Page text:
Basic MEP Field Tools for Enriching BIM Workflows

MEP layout

No matter where you are in your BIM adoption process – whether you are just getting started with digital layout or already using advanced 3D workflows on every jobsite – there are field tools that can enrich your workflows and help you improve your accuracy, efficiency and overall productivity. Most mechanical, electrical and plumbing contractors begin experimenting with BIM by using paper or CAD files for MEP digital layout. MEP layout requires accurate information throughout the entire process to avoid expensive rework, so having the ability to quickly and easily add construction layout points to your project is critical in the field, as well as in standalone CAD environments. Here are three common MEP workflow challenges and the basic field tools that can help you overcome them. Continue reading…

When to Use a Scanning Total Station vs. a Dedicated Laser Scanner

MS50 Slab Flatness

When is it best to use a scanning total station versus a dedicated laser scanner?

It’s a question we’re increasingly being asked by professionals who want to improve accuracy and reduce rework on their construction projects. In both new construction and renovations, the rich, complete data captured with a laser scanner provides the required information with the accuracy needed for as-built documentation and construction planning. But what type of laser scanner is the best fit for your needs?

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Four Steps to Connect Models to Field Work

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For most contractors, accurately connecting information from the office to the field, and from the field back to the model in the office, is an ongoing challenge. In the office, the building information modeling (BIM) or virtual design and construction (VDC) group can push information and models out to the field all day long, but if the crews in the field – the ones actually doing the work – don’t buy in to the process, these models are nowhere near as valuable as they could be. How do you create a workflow that establishes buy-in from everyone on your team? Continue reading…

Laser Scanning: A Better Way to Analyze Concrete Slab Flatness

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Most of the methods used today for conducting slab flatness analysis are manual and labor intensive. Floor flatness/floor levelness (FF/FL), a commonly used method, requires the creation of a grid on the concrete slab following a set of specifications before taking manual readings. Contractors that use the ASTM E1155 standard method for determining floor flatness (FF) and floor levelness (FL) numbers typically take a measurement every foot along the grid lines. Using this method, even small projects often require a substantial amount of time to complete the data collection and analysis. Recently, however, contractors have begun to discover a new way to save a substantial amount of time and money on their projects: laser scanning.  Continue reading…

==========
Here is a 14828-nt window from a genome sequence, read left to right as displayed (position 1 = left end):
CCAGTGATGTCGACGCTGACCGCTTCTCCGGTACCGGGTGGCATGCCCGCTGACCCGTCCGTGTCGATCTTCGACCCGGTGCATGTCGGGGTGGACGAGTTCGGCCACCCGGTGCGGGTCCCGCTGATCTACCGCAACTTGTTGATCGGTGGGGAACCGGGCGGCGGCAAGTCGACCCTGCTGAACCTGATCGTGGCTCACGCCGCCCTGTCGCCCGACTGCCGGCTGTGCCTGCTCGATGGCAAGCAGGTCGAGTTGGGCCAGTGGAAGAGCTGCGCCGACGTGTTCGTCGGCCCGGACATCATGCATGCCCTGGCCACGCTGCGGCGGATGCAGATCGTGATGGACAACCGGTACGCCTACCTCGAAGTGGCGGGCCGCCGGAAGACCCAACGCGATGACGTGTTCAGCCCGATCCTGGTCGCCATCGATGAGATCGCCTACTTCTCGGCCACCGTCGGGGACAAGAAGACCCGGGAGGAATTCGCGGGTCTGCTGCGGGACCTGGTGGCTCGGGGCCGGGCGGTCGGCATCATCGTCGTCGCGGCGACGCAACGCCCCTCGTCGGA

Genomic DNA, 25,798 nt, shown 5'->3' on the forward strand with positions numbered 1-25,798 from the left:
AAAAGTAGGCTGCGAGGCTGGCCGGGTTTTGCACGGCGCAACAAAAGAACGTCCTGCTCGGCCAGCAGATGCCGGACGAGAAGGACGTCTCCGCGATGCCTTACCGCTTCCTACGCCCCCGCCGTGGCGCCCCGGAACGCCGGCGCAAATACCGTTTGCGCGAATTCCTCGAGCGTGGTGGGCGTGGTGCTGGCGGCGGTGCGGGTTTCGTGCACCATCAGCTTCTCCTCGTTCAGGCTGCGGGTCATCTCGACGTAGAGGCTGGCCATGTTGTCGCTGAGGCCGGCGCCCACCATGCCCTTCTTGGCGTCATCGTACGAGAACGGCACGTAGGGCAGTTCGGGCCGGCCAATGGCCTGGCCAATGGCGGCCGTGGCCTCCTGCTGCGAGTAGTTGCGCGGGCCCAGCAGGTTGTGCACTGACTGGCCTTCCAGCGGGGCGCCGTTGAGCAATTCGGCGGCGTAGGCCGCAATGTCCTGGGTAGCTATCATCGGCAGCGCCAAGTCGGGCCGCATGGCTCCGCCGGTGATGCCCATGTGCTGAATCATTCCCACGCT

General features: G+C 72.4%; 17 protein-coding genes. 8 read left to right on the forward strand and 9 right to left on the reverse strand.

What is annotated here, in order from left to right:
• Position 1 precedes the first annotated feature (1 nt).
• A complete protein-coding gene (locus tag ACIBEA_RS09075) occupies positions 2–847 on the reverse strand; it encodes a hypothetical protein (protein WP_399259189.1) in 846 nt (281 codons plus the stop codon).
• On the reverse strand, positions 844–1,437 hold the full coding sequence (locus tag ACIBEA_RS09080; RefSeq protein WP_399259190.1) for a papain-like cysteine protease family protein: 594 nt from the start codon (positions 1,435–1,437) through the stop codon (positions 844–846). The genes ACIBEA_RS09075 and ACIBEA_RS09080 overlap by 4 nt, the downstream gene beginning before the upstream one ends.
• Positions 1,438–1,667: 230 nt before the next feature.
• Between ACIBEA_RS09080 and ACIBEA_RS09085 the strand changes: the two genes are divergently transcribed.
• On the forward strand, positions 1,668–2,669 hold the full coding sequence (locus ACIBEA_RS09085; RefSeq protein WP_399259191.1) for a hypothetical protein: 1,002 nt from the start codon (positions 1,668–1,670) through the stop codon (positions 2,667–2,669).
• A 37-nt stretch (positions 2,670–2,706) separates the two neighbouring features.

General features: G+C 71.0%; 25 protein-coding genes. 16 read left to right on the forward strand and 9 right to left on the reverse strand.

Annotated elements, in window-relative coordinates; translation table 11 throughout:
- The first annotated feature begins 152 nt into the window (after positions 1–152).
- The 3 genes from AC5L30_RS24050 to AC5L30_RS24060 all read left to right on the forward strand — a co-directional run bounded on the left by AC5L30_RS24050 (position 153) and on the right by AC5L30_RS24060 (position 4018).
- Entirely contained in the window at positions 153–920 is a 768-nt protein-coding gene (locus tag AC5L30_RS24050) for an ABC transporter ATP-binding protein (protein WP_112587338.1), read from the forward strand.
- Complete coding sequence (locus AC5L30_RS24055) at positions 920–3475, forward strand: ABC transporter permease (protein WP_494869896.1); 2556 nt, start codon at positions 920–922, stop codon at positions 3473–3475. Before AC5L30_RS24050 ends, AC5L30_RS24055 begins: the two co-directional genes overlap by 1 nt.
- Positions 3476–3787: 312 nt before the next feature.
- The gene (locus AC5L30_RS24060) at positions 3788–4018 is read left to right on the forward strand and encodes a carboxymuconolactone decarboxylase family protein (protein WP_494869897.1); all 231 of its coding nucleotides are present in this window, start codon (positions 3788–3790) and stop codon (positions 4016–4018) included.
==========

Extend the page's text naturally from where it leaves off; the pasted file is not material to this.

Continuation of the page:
BIM 101: An Easy Handheld Solution for As-Builting into Revit

BIM 101 for as-builting with Revit

For companies that are just getting started in building information modeling (BIM), the variety of hardware and software that is used to connect the real world with the digital world can seem intimidating. However, BIM doesn’t have to be complex. Leica Geosystems’ BIM Business Manager Cathi Hayes demonstrates how the Leica DISTO D330i, an inexpensive and easy-to-use handheld laser measurement tool, ties directly into Autodesk Revit to provide a “BIM on the Fly” solution for as-builting. Watch the video to learn more. Continue reading…

A Simple Way to Monitor Structural Health in Supertalls and Superslims

“Supertalls,” the category of buildings over 984 feet tall, and “superslims,” a term being applied to supertall buildings with very small footprints, are becoming increasingly common in modern cityscapes. Surprisingly, however, structural health monitoring of the sort that is often deployed on bridges and dams is not a routine part of supertall asset management. Part of this is complacency; the Empire State Building, after all, was completed in 1931 and is still standing tall at 1,454 feet (including antenna). And in fact, skyscraper and supertall performance over time has been impressive. It appears that architects, structural engineers, and contractors really do know how to build tall buildings in ways that stand up to the forces of weather and time. But this very success could be creating new risk factors as the relatively sudden expansion of supertall and superslim construction puts pressure on architects to push the envelope of construction technology. Continue reading…

BIM 101: Getting Layout Points to the Field

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If your BIM data has already been prepped for field layout, you’re ready for the next step: taking it into the field. Armed with BIM layout points, plan underlays and reference models, you are now ready to shoot points on the jobsite that replicate the accuracy of BIM in the office. Continue reading…